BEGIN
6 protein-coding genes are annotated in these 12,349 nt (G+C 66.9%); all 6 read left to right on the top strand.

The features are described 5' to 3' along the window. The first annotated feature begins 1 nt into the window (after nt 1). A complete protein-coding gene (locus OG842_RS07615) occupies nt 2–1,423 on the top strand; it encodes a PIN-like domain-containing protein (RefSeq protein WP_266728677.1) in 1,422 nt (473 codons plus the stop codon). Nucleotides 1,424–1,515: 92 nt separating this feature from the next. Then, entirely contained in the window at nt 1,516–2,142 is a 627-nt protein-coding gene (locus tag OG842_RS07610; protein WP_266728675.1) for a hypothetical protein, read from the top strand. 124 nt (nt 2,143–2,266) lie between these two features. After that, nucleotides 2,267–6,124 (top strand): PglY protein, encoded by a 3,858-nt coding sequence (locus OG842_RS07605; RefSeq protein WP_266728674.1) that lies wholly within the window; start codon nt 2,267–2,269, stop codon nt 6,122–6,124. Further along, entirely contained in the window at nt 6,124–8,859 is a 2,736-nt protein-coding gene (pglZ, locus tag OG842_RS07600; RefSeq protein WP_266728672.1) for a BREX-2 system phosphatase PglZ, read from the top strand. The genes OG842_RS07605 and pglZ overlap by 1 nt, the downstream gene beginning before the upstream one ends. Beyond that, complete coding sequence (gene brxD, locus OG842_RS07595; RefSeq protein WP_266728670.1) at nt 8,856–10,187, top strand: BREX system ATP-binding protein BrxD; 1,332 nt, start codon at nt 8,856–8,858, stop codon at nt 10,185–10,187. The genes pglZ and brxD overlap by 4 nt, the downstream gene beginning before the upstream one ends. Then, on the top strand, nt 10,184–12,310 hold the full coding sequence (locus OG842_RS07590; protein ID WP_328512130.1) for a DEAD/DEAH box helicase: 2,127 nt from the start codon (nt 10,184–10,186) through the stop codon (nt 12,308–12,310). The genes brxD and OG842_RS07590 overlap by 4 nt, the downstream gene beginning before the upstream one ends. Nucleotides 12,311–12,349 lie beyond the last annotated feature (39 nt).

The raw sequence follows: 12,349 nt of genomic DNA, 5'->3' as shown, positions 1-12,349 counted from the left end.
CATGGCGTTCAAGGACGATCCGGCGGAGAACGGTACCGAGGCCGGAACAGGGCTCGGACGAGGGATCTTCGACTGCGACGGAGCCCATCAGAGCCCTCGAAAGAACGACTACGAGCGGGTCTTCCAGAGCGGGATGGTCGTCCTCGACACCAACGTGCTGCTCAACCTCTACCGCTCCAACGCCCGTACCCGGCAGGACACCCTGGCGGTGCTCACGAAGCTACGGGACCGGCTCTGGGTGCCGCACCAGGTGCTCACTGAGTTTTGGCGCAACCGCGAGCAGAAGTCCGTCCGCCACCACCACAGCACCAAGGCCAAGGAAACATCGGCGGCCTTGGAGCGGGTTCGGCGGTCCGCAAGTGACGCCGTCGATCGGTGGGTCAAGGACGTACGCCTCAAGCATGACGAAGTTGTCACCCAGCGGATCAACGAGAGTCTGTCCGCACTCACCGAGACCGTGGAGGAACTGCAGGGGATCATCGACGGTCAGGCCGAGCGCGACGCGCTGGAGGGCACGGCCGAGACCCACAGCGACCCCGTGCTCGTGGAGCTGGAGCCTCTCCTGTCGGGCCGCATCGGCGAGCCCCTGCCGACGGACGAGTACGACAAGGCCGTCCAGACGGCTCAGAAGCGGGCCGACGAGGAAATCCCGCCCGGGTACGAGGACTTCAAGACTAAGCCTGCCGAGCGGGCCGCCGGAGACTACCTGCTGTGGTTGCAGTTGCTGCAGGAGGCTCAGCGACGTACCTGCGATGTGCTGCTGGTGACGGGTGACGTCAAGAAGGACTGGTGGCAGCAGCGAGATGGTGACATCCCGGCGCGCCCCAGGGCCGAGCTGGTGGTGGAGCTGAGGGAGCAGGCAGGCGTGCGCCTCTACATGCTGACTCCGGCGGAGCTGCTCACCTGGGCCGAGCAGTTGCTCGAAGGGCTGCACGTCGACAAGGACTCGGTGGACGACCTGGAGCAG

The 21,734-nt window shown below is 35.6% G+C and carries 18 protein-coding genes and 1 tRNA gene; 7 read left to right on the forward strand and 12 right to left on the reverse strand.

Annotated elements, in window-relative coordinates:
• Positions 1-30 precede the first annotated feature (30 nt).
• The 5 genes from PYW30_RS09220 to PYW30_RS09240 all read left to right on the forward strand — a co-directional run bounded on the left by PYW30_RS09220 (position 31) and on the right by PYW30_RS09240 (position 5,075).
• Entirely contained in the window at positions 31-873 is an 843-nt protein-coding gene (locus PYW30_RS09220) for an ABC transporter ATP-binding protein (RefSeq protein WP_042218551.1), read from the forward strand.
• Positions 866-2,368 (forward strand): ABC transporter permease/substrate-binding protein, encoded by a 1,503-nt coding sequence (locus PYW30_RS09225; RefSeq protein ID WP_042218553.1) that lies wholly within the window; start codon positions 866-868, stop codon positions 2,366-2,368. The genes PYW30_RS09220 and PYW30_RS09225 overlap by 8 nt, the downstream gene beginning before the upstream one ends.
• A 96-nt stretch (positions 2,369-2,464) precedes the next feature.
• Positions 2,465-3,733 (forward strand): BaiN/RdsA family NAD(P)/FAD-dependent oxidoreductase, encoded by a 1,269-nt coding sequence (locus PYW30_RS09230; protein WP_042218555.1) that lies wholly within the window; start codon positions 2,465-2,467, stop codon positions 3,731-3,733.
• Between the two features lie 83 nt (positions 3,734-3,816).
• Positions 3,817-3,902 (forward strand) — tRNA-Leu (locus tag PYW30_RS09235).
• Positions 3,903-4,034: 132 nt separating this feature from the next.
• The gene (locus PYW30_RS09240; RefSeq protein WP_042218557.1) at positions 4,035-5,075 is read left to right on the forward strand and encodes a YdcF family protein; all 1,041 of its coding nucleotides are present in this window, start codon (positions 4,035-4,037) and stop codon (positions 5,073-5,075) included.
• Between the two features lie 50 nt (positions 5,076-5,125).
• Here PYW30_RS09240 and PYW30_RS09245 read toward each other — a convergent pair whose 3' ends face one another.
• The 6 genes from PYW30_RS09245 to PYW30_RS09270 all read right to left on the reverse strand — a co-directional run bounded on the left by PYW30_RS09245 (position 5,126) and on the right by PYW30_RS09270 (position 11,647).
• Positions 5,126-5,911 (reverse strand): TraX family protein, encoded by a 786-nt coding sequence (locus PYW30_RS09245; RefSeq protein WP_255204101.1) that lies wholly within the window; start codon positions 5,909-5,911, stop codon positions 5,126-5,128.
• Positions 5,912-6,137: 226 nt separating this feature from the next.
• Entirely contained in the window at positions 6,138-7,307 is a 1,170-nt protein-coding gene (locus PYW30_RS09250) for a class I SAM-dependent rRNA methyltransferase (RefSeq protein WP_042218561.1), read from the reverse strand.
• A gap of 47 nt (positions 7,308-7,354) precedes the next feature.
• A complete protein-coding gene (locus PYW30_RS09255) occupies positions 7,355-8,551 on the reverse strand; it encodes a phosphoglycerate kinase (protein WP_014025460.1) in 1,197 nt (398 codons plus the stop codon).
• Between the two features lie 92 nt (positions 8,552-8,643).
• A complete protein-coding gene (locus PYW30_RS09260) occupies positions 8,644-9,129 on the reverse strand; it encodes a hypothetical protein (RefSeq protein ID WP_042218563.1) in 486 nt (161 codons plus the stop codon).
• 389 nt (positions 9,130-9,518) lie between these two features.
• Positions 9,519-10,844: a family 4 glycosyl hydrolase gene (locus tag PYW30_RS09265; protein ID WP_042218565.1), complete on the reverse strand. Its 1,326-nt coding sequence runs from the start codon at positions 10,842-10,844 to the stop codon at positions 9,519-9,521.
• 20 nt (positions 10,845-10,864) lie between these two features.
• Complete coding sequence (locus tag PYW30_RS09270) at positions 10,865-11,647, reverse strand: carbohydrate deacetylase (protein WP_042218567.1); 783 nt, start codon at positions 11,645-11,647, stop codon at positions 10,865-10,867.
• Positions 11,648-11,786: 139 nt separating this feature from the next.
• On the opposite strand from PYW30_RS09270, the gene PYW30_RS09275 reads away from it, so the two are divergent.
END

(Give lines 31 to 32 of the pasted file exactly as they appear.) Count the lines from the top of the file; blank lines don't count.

• Positions 11,648-11,786: 139 nt separating this feature from the next.
• On the opposite strand from PYW30_RS09270, the gene PYW30_RS09275 reads away from it, so the two are divergent.